The user will create an “unsigned transaction” in the companion application. This is generally encoded in a QR code that can be scanned with the hardware wallet. Alternatively, the transaction is recorded and stored as a file that can be read via a microSD card, though the latter type of transaction could be considered less secure than the former.
The hardware wallet will then sign the transaction with its private keys, and then displays the signed transaction to the computer via a QR code or microSD file storage and writing. The computer application can then broadcast the signed transaction to the network.
Even though there is no physical connection, the wallet and the computer still exchange information. Even with a hardware wallet, the data transmitted from the internet-connected computer could potentially be malicious. This means that the hardware wallet would need the ability to carefully examine transactions to fully avoid the chance of wallet malware infection.
Essentially, if the wallet gets malware files and does not detect them, the fact that it is air-gapped will not protect the users’ funds. Theoretically, a hacker could attempt to exploit a wallet via a malicious transaction file, QR code, or information sent through Bluetooth or by a USB port.
Using the exploit methods above, an attacker could swap out co-signers for a multi-sig wallet, or even change the receiving address for a transaction. The software on the air-gapped wallet may or may not be sophisticated enough to prevent this, but being air-gapped does not provide additional protection in these scenarios.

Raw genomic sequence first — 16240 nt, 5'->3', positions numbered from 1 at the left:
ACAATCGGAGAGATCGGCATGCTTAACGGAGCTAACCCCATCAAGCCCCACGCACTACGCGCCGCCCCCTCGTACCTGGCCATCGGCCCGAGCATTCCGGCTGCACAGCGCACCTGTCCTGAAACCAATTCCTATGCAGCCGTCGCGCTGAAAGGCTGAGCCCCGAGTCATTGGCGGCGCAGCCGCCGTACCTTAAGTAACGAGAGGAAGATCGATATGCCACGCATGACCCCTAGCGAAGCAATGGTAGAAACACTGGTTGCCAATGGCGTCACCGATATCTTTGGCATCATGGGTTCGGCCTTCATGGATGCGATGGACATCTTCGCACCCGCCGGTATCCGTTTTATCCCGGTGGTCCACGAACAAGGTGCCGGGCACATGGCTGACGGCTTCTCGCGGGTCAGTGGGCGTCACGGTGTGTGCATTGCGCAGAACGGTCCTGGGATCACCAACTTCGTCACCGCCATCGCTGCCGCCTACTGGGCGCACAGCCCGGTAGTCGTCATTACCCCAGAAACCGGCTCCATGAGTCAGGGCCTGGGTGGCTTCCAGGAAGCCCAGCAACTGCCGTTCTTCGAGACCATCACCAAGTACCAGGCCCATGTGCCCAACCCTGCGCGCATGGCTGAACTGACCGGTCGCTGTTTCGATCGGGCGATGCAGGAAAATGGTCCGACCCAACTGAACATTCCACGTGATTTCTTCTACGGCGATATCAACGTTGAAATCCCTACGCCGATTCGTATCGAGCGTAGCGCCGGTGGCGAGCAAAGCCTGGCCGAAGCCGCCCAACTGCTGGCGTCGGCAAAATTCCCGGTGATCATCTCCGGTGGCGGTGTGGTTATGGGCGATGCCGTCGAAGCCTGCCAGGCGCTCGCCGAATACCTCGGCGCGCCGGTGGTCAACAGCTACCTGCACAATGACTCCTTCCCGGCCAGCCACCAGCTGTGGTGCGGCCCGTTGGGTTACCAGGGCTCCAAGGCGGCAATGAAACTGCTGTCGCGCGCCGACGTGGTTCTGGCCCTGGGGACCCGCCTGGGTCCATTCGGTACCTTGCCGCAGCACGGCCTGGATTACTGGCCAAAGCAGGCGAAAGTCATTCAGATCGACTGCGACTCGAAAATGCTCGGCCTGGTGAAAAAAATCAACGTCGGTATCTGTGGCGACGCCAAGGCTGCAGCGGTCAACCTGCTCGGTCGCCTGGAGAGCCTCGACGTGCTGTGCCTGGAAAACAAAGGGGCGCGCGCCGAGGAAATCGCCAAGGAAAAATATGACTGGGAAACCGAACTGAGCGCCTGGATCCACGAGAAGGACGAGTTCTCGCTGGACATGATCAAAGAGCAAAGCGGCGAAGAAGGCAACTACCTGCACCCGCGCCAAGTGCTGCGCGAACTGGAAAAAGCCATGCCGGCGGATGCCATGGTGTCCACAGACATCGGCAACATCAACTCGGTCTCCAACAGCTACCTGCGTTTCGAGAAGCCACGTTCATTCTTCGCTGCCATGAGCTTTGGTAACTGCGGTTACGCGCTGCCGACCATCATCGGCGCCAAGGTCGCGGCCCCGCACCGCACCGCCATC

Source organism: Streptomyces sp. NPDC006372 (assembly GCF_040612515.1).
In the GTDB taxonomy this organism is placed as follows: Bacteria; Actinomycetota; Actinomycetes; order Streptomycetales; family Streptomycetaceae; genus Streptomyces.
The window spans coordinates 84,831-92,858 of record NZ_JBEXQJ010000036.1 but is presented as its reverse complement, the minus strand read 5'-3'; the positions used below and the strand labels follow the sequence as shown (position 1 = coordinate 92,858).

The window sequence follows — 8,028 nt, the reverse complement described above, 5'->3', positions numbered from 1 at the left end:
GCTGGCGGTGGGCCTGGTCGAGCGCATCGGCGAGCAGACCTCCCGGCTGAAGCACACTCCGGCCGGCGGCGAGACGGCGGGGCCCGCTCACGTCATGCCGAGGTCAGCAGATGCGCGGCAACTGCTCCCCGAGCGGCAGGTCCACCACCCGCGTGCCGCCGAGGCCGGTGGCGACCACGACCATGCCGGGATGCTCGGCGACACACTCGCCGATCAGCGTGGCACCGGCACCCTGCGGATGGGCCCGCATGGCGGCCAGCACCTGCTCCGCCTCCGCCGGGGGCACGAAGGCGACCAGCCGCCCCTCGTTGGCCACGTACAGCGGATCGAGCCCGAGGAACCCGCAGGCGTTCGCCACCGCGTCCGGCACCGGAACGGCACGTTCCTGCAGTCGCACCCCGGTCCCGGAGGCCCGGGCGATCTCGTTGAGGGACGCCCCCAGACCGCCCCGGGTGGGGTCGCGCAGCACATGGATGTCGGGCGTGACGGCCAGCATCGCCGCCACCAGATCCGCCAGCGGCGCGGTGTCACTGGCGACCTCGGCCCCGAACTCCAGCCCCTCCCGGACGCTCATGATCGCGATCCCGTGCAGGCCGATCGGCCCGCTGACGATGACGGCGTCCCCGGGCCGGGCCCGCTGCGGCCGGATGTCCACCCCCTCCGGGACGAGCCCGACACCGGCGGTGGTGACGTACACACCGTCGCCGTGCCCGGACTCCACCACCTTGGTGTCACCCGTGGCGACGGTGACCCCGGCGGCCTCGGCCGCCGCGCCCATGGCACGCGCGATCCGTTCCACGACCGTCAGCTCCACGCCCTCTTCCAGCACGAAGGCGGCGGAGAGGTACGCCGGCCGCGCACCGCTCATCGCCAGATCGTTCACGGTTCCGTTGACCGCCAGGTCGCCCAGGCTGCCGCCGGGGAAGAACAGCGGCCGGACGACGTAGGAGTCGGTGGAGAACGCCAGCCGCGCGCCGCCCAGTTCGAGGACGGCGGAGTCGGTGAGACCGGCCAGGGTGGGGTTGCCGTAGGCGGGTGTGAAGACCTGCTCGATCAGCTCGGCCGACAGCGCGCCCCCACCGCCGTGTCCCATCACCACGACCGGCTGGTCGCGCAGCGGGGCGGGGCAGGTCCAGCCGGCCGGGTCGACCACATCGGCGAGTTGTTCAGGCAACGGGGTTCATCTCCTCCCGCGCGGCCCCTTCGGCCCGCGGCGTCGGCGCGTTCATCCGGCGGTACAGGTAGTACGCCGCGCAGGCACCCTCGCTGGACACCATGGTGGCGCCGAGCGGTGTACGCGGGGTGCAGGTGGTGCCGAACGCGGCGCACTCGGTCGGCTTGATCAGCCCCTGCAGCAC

In the case of microSD cards, a program installed by a hacker could monitor or (in the case of Bitcoin transactions) write PSBT (Partially Signed Bitcoin Transaction) files. MicroSD cards themselves contain a miniature computer that can be hacked, and so can the USB drivers that interact with the MicroSD card on the computer itself.
In the case of QR codes, various attack vectors include backdoors related to the images on a phone’s camera, the camera’s firmware, the software that controls the rendering of QR codes, or other types of malware. In addition, while extremely unlikely, surveillance cameras or other cameras, especially those utilizing infrared vision, may be able to ascertain the QR codes of a transaction.
Other vulnerabilities that have been successfully tested by researchers include breaking into air-gapped wallets using radio signals from a computer’s video card, the electromagnetic emissions from USB devices, and even the sounds produced by hard drives.
Overall, it seems that, while air-gapped wallets are significantly more secure than their non-air-gapped counterparts, they are far from invulnerable. Therefore, the security and ease-of-use trade-off that air-gapped wallets present when compared to non-air-gapped wallets is a trade-off that individual users must consider– and there is no clear answer about which is the superior option.